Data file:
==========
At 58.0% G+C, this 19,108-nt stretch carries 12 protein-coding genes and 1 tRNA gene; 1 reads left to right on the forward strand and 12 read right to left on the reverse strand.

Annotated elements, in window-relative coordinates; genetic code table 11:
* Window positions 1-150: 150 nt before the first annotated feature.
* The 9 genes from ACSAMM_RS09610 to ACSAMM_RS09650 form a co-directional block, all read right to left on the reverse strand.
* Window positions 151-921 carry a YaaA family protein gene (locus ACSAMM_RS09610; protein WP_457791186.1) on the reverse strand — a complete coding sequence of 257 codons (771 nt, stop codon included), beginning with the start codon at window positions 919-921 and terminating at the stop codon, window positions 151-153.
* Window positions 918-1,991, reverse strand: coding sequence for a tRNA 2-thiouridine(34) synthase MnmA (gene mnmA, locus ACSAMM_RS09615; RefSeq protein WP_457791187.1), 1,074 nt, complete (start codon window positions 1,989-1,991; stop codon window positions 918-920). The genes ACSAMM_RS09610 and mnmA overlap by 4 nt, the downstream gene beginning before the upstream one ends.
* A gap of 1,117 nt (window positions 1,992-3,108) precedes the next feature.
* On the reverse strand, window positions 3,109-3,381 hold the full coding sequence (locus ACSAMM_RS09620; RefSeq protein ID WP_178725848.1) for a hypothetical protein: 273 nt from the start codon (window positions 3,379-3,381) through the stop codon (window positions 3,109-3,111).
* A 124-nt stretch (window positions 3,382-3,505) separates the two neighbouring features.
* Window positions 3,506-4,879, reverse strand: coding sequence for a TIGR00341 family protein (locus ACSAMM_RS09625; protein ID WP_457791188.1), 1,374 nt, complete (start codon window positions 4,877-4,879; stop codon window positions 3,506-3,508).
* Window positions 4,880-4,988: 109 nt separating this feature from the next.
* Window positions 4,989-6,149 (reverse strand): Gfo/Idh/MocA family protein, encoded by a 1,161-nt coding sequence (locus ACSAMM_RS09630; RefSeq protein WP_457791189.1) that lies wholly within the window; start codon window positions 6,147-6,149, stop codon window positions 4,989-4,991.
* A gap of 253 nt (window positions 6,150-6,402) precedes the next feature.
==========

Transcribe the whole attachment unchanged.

At 58.0% G+C, this 19,108-nt stretch carries 12 protein-coding genes and 1 tRNA gene; 1 reads left to right on the forward strand and 12 read right to left on the reverse strand.

Annotated elements, in window-relative coordinates; genetic code table 11:
* Window positions 1-150: 150 nt before the first annotated feature.
* The 9 genes from ACSAMM_RS09610 to ACSAMM_RS09650 form a co-directional block, all read right to left on the reverse strand.
* Window positions 151-921 carry a YaaA family protein gene (locus ACSAMM_RS09610; protein WP_457791186.1) on the reverse strand — a complete coding sequence of 257 codons (771 nt, stop codon included), beginning with the start codon at window positions 919-921 and terminating at the stop codon, window positions 151-153.
* Window positions 918-1,991, reverse strand: coding sequence for a tRNA 2-thiouridine(34) synthase MnmA (gene mnmA, locus ACSAMM_RS09615; RefSeq protein WP_457791187.1), 1,074 nt, complete (start codon window positions 1,989-1,991; stop codon window positions 918-920). The genes ACSAMM_RS09610 and mnmA overlap by 4 nt, the downstream gene beginning before the upstream one ends.
* A gap of 1,117 nt (window positions 1,992-3,108) precedes the next feature.
* On the reverse strand, window positions 3,109-3,381 hold the full coding sequence (locus ACSAMM_RS09620; RefSeq protein ID WP_178725848.1) for a hypothetical protein: 273 nt from the start codon (window positions 3,379-3,381) through the stop codon (window positions 3,109-3,111).
* A 124-nt stretch (window positions 3,382-3,505) separates the two neighbouring features.
* Window positions 3,506-4,879, reverse strand: coding sequence for a TIGR00341 family protein (locus ACSAMM_RS09625; protein ID WP_457791188.1), 1,374 nt, complete (start codon window positions 4,877-4,879; stop codon window positions 3,506-3,508).
* Window positions 4,880-4,988: 109 nt separating this feature from the next.
* Window positions 4,989-6,149 (reverse strand): Gfo/Idh/MocA family protein, encoded by a 1,161-nt coding sequence (locus ACSAMM_RS09630; RefSeq protein WP_457791189.1) that lies wholly within the window; start codon window positions 6,147-6,149, stop codon window positions 4,989-4,991.
* A gap of 253 nt (window positions 6,150-6,402) precedes the next feature.